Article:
Bringing Charts HomePosted: November 10, 2015
Creating and maintaining home-school connections is something most schools strive to put into place and keep going across the school year. Newsletters, memos, meet the teacher nights, conference days, report cards, and homework are some of the ways schools typically communicate with families. But even with all these efforts to partner with parents, parents can still feel sidelined, mere spectators in their child’s education. Helping parents communicate well with both their child and their child’s teacher is one way to invite parents into this world called school.
Learning the language of school is no easy task when you are not living and breathing it day in and day out. But guess who can be our home-school ambassadors? Our children! Yes, students can act as a conduit between what is going on in the classroom and home. And charts can help make sure this information is clearly transmitted. Charts can help parents learn the language of school.
Charts create a method of communication between teacher and parent as the child teaches the parent what the chart is about and what it teaches. Important vocabulary used in school is brought into the home so that a shared language and understanding can be developed. Not only do charts help familiarize parents with what’s going on in the classroom, they can provide specific strategies that parents can point to when trying to help their child with homework.
At PS 29 in Brooklyn, first grade teacher, Maureen Crowley, found that once she started sending copies of charts home her parents felt more connected and better understood what their children were learning as readers and writers. The charts provided a concrete tool they could draw upon when talking to their children about what they were working on in school. Instead of asking, “How was school today?” and getting the proverbial, “Nothing,” parents could now ask more specific questions, like, “Can you retell me one of the books you read today?” or “What did you do to revise your writing today?”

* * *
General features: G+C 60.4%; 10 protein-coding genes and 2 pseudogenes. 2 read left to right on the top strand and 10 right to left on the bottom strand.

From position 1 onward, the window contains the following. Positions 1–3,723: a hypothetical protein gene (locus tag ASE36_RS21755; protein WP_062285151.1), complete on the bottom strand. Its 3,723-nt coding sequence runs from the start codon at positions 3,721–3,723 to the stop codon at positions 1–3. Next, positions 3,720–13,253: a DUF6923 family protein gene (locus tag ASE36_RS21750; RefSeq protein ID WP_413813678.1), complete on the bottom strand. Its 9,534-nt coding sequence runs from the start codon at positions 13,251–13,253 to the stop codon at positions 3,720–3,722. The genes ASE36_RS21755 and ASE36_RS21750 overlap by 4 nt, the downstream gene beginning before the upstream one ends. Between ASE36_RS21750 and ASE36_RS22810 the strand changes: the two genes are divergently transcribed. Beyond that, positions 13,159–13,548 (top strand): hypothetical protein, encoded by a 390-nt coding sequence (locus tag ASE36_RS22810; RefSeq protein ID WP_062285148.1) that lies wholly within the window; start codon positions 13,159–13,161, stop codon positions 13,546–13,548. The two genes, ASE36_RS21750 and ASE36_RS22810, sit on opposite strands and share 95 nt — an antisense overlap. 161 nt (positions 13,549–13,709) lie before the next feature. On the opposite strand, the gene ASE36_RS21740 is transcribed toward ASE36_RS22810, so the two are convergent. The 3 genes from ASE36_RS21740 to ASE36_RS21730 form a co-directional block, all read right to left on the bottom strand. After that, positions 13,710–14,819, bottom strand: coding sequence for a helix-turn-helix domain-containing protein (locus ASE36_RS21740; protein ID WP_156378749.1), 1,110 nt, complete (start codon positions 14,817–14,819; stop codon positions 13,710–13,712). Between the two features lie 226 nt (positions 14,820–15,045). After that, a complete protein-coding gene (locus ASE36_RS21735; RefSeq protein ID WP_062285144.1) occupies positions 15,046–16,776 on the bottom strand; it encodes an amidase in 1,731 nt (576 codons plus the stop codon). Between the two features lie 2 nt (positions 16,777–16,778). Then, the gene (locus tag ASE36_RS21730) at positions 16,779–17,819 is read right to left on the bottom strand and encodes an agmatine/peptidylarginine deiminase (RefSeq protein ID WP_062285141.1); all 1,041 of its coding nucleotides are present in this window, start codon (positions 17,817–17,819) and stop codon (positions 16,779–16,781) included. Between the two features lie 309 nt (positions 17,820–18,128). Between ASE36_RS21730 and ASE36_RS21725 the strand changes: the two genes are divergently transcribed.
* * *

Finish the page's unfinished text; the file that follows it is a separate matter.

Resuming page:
Another benefit of sending charts home with children is that it puts the child in charge of their learning. Each child becomes the expert, the one in charge of explaining and using the chart leading to increased agency. Charts sent home can anchor children in the work of school, even when they are at home. And charts provide children with a tool they can use to help themselves when stuck.
One way charts can become accessible in the home is to turn the refrigerator door into a bulletin board. Reading charts, writing charts, and personal word walls can be hung up with magnets. And since the kitchen is often the heart of the home it can spark some great conversations about what the child is working on in school.
Bringing charts home can also bring about other positive effects, such as children creating their own charts as needed. For example, when our editor, Zoe White’s daughter, Anna, was trying to get better at getting ready for school in the morning she decided to make a chart that she could use to make sure she didn’t forget anything in the often harried mornings before school. And the best part is that it worked!
Some ways to send charts home to share with families:
- Place charts in the homework folder
- Puts charts in reading baggies
- Add them to the shared reading folder along with the poems
- Include them in the class newsletter
- Post them on a class blog
- Tweet them out
Teach parents that the purpose for using charts is to teach ways to think: how to organize, be flexible, to plan, to observe, and to use models or mentors. Reinforce the fact that using charts is an act of problem solving, not cheating, and encourages risk-taking and a “can-do” attitude towards any challenge faced by their child. Charts teach, charts support, charts can make you smarter.
Happy Charting! And hoping to see many of you at NCTE in Minneapolis!
Marjorie & Kristi